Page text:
Column | Nirmala Sitharaman's next budget may be unlike her first two


The North Block in New Delhi which houses the finance ministry has been officially closed for visitors as Nirmala Sitharaman has started preparation for her third budget which could be different from the first and second ones.

The Union finance minister has declared her intention to make it a growth-oriented effort, raising expectations of high government spending accompanied by tax deductions which will in turn spur consumption, thus boosting all sectors of manufacturing and services. But there is also a big shortfall in tax collections which has caused the gap between government's income and expense to widen. She also has to allot more money for defence and national security due to the continuing tensions on the borders with China and Pakistan.

Sitharaman has begun discussions with ministries which are asking for higher allocations anticipating that the COVID vaccine would bring normalcy to the pandemic-hit country from April 2021 onwards. She also has to accept and implement the recommendations of the Finance Commission headed by N K Singh, which has recommended a detailed formula for the sharing of central taxes on corporate and personal income as well as Customs duties on imports. The task is a tough one because the economic growth is forecast to shrink by 7.5 percent and there is a need to fully recover and expand it by at least 5 percent over the pre-pandemic levels.

Her first budget presented soon after the huge BJP victory of 2019 was meant for an abridged part of the year as her predecessor Arun Jaitley had presented good part of it before elections to keep the voters in good humour. By the time she prepared for the second one the global economy had entered into a slowdown. On April 1 this year when the budget came into effect COVID had struck and the country was in lockdown, disrupting economy and productivity. Sitharaman's three rounds of economic stimulus have been described as mini-budgets as she tries to pull various sectors out of the slump caused by the coronavirus and the lockdown. Some economists have noted that India is still under partial lockdown due to the ongoing restrictions in sectors like education, exports, workplace, travel, tourism and hospitality.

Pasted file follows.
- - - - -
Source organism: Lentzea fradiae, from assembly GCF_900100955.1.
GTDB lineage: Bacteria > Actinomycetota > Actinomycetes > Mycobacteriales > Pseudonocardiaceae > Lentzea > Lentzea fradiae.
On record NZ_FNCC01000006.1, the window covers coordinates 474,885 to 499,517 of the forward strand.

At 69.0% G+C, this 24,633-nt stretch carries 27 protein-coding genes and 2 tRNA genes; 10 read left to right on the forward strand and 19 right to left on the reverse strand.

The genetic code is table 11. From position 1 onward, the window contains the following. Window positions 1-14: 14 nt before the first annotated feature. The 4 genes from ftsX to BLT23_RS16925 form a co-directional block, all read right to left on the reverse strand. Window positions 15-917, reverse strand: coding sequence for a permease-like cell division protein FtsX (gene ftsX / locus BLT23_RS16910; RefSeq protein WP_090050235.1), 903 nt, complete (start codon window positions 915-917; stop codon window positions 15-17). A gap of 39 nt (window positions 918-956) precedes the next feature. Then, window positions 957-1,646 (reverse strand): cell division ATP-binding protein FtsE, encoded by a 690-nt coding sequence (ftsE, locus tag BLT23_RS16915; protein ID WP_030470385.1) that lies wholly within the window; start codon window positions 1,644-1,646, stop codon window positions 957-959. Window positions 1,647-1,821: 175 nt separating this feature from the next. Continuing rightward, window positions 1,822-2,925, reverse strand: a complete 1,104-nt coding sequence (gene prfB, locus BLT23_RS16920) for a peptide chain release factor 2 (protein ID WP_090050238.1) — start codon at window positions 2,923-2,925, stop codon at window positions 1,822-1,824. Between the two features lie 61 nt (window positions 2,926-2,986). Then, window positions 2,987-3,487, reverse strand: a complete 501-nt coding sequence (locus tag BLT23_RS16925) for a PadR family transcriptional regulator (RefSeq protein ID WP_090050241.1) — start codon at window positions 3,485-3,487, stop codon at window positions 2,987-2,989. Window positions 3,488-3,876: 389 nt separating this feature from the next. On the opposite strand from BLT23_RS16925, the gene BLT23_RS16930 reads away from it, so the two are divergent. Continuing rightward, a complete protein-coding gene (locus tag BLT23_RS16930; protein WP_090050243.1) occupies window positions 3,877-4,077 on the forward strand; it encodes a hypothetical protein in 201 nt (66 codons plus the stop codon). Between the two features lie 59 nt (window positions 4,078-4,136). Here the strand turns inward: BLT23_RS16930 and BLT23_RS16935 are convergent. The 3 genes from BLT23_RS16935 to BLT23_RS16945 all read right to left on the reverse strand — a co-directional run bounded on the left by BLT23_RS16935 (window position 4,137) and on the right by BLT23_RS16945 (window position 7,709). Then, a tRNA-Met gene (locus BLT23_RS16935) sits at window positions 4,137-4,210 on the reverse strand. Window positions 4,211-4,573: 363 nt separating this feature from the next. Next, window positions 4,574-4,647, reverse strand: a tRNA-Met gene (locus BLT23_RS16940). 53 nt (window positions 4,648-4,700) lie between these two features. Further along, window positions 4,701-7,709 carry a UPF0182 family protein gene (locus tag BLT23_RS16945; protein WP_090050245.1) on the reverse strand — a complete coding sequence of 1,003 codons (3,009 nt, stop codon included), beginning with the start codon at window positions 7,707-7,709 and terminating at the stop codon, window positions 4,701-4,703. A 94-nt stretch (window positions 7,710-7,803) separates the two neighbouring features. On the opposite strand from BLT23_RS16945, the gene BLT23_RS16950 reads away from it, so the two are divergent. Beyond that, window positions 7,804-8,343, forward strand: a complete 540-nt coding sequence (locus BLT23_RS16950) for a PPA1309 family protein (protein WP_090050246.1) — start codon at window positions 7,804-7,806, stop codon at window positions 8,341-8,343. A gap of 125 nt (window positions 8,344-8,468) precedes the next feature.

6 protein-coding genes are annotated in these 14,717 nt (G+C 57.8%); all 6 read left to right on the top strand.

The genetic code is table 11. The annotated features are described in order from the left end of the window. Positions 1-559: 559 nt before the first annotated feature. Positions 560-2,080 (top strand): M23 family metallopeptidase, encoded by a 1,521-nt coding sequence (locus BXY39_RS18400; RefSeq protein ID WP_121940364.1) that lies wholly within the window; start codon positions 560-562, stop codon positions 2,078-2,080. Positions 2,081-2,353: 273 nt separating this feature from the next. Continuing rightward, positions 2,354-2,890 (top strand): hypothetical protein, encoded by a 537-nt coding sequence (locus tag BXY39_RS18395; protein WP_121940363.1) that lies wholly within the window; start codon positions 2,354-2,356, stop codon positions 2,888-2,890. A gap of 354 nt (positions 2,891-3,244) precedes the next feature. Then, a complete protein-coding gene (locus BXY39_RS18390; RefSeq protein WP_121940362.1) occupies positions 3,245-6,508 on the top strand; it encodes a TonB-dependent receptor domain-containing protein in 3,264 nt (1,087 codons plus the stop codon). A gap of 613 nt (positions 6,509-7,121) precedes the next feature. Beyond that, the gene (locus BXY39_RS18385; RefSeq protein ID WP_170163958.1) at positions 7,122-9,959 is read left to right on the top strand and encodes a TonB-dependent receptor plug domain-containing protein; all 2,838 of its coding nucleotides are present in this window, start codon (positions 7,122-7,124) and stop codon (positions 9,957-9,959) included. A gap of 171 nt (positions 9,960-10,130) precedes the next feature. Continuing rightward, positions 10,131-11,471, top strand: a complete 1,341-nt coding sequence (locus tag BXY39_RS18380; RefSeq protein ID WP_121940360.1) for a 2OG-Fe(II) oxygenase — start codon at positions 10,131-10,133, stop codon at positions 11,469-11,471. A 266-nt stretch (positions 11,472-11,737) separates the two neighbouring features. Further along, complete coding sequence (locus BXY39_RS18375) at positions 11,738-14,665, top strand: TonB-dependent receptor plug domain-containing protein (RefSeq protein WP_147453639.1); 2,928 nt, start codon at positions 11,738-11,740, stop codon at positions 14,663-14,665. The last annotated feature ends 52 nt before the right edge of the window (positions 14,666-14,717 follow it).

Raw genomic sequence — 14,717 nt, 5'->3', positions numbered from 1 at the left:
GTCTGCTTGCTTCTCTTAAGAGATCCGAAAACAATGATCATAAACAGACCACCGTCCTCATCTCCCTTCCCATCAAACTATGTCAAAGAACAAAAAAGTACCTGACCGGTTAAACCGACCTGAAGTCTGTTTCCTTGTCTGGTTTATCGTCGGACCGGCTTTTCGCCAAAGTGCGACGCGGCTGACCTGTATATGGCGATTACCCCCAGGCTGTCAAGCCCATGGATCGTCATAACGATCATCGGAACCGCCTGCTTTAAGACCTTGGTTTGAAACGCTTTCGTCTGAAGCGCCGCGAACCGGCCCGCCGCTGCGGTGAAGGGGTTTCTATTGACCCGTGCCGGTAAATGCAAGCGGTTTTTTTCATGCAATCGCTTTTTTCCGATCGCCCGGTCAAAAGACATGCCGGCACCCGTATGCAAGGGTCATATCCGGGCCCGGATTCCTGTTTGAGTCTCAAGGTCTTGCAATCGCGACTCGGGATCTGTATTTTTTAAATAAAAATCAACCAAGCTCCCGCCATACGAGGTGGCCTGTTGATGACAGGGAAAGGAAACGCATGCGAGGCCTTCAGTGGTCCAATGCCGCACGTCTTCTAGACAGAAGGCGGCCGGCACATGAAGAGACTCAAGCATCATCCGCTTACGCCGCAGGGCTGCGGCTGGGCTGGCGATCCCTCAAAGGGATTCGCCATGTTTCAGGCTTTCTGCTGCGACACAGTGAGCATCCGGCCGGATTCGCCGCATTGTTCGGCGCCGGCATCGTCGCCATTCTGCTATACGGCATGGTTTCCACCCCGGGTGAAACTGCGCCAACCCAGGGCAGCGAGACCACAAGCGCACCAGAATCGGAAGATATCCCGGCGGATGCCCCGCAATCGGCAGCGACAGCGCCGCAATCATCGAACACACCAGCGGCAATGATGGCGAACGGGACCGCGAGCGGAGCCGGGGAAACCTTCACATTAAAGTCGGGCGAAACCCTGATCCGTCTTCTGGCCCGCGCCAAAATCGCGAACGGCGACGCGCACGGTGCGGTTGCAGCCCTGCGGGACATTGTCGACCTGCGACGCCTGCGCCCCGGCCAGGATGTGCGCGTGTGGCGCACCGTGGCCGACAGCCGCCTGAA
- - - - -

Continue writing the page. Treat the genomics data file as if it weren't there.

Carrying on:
The last finance minister who faced such a bleak prospect was Madhu Dandavate under Prime Minister V P Singh in 1990, as India was plagued by global economic distress. Dandavate's successor Yashwant Sinha, under Prime Minister Chandrashekhar (Nov 1990 to June 1991), could not even present a full budget as the minority government collapsed and elections were ordered. (However, Sinha had the last laugh as he had the opportunity to present five full-fledged budgets in the Atal Behari Vajpayee government.) While earlier finance ministers would hold discussions with industry and trade associations and receive memoranda, it was Sinha who streamlined the process by having separate meetings between the budget team and diverse expert groups consisting of economists, industrialists, labour leaders, agriculture experts and even senior economic editors. Due to the secrecy of taxation proposals in the budget, the minister and his officials heard more and spoke less.

Sitharaman would intensify her interactions outside the government this month and during January. For the last two budgets, she spent half a day at the BJP's national headquarters listening to office bearers of the party's economy wing as well as experts from different fields aligned to the BJP's thinking. She also considered the priorities of RSS frontal organisations like the Swadeshi Jagran Manch and Bharatiya Mazdoor Sangh. The strong economic team in the prime minister's office is doing its own exercise on the priority areas encapsulated in Prime Minister Narendra Modi's vision and agendas in order to integrate then into Sitharaman's proposals. But everyone in the government has agreed that it is a tough exercise whose outcome will be determined by a virus which is yet to be contained.  

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